Christina Kane: Director of Culture
When Christina Kane was eight years old, she became fascinated with wallpapering. She asked her mother to show her how to do it, and her mother showed her on a small section of wall. Within a week, Christina had single-handedly wallpapered the entire living room, matching the pattern up and smoothing out the bubbles.
“I think I’ve always enjoyed finding out how to do something and do it well,” Christina Kane, Director of Culture at The Grove, told me recently. Finding out how to do something and mastering it has been a consistent theme in Christina’s life. She was hired on the spot by Arthur Murry Dance Studios when she was spotted by studio instructors at a party. “I actually never got to be a student,” she laughed. At The Grove Christina’s mastery of details is evident in a variety of ways, from the meticulously handwritten notices to the choice of wines and her vibrant hosting at the weekly Wine Down sessions.
Originally from the Pittsburgh area, Christina started honing her appreciation of various aspects of what constitutes a culture at an early age. “I had very brave parents,” Christina said. “They let me travel overseas at fourteen.” Her first adventure abroad was with a group that went to Mumbai, India. The experience was so positive that she decided to register for home schooling and take courses at a community college, allowing her to complete her high school accreditation early and free up time for more travel overseas. She returned to India a number of times, as well as travelling to Norway, Columbia, and South Africa on mission trips and doing humanitarian efforts.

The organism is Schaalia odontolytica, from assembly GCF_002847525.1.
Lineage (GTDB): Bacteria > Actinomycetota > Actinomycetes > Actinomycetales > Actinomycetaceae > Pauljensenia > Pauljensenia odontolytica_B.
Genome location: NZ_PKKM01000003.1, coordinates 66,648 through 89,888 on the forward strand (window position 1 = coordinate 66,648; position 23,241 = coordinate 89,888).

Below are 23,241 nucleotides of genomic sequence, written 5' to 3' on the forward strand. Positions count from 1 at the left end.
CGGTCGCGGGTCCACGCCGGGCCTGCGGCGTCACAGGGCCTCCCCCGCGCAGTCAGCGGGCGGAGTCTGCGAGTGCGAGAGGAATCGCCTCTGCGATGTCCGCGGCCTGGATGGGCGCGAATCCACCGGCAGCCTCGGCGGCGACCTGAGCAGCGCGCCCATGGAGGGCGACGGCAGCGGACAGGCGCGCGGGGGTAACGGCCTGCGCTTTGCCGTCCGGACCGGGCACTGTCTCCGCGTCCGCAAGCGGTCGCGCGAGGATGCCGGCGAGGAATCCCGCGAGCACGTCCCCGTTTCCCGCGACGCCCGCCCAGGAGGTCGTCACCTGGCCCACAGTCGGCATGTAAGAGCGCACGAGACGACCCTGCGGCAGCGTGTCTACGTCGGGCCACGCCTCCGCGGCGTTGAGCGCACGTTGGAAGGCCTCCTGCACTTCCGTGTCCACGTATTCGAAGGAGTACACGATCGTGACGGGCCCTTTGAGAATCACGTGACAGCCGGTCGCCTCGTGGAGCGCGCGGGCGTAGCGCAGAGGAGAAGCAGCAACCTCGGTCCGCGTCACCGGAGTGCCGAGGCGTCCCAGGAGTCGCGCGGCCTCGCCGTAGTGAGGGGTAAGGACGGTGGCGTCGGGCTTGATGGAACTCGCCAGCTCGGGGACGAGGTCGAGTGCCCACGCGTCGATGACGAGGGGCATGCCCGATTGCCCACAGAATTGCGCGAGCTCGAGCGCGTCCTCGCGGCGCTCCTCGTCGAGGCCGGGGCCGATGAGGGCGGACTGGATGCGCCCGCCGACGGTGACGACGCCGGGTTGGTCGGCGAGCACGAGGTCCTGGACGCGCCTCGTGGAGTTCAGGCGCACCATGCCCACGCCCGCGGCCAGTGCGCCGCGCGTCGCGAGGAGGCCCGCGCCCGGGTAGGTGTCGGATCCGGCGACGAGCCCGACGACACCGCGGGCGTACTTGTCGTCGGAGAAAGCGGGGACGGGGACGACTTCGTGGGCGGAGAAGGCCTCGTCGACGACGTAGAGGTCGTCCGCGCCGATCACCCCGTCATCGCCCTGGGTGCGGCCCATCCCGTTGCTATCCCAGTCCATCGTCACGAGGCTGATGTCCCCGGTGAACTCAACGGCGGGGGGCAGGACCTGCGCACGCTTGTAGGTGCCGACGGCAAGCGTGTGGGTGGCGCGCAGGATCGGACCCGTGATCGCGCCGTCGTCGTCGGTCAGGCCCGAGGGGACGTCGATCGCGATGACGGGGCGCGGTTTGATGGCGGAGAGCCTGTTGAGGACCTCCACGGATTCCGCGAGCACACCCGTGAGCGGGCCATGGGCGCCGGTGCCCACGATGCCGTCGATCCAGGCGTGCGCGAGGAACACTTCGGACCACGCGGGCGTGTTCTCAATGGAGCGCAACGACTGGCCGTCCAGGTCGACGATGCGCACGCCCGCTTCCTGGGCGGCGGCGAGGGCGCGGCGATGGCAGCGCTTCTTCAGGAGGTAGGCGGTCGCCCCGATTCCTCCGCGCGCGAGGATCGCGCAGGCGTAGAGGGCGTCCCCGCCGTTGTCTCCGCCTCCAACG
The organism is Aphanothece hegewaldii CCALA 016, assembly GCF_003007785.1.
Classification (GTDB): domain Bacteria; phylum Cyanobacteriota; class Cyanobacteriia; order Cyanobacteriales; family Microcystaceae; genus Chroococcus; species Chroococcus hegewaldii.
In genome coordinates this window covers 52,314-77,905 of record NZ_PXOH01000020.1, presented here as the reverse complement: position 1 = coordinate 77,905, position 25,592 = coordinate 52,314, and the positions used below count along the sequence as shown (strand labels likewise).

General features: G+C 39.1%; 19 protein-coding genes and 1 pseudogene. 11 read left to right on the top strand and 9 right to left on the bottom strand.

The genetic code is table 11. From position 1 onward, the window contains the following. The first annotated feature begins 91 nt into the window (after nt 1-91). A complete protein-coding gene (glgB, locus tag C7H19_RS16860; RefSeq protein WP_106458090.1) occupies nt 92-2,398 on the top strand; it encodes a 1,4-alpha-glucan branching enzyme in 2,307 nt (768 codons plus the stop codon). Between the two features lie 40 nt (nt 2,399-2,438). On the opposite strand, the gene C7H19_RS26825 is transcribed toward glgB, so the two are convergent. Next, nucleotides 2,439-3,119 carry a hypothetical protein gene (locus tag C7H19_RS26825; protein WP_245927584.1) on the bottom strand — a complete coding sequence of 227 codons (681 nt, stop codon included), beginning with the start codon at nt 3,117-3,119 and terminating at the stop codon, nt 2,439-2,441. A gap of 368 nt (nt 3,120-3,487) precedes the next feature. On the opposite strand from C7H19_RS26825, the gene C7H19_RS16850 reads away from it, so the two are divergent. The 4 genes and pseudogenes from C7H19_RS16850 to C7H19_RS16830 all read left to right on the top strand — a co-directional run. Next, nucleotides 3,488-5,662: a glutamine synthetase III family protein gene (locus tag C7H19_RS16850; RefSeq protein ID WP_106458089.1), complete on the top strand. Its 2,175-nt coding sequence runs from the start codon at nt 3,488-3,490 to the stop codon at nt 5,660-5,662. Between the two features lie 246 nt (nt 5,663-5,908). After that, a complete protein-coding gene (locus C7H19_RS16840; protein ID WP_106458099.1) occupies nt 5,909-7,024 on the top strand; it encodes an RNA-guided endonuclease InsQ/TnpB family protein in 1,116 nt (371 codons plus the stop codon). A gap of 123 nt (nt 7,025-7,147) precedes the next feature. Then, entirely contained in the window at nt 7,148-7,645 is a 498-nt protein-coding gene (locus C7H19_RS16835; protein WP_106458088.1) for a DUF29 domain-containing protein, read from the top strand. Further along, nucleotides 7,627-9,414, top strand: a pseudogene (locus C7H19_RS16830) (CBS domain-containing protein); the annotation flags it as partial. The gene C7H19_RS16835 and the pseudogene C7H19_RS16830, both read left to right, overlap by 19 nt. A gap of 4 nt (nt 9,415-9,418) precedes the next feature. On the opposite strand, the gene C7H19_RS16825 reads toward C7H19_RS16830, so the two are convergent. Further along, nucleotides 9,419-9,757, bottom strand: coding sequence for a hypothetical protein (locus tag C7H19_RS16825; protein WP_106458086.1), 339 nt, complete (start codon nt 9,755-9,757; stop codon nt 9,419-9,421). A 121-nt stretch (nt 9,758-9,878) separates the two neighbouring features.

Asked what she wanted had to be when she grew up, she replied, “I wanted to be an adult and have my own apartment and my own bills. Because, what do adults talk about? They talk about their place and they talk about paying their bills.” A successful career in healthcare provided Christina with the ability to have her own bills, as well as a large two-family house where she was able to develop a dynamic creative culture with the young artists and professionals who lived there with her. Unfortunately, the economy took a downturn, forcing Christina into a different direction. “[I] had a house full of brilliant people as I slowly and painstakingly remodeled it, only to have my career change at 27-28.” It was a disillusioning experience. “You’re in a system where it’s not designed for freelancers, freethinkers and problem solvers,” she said, ruminating on the effect of the crash on the housing market. “To overcome injustice like that, I think was really hard. Hard on my identity and I think it’s hard on society. Not the job, but the home – that’s a big part of how I expressed my creativity and my offering. . . To have that loss. I think, was harder than switching jobs and being creative with finances.”
Typically, Christina rebounded. She enrolled at Southern Connecticut State University, where she majored in psychology and fine arts and ultimately found her way to The Grove. Christina is often the first person new members or visitors to The Grove encounter. Along with providing a welcoming presence, Christina shapes the daily culture by, as
she puts it, “providing definitions for people to get immersed in our Grove Collaborative culture; to really celebrate the milestones that can go unnoticed as you build a business; as you build a dream. The happiest part, I think, is the privilege of knowing so many passionate people who are filled with purpose and are pursuing it every single day. I love discovering those ah-ha moments that make people come alive and if at all possible, to facilitate that.”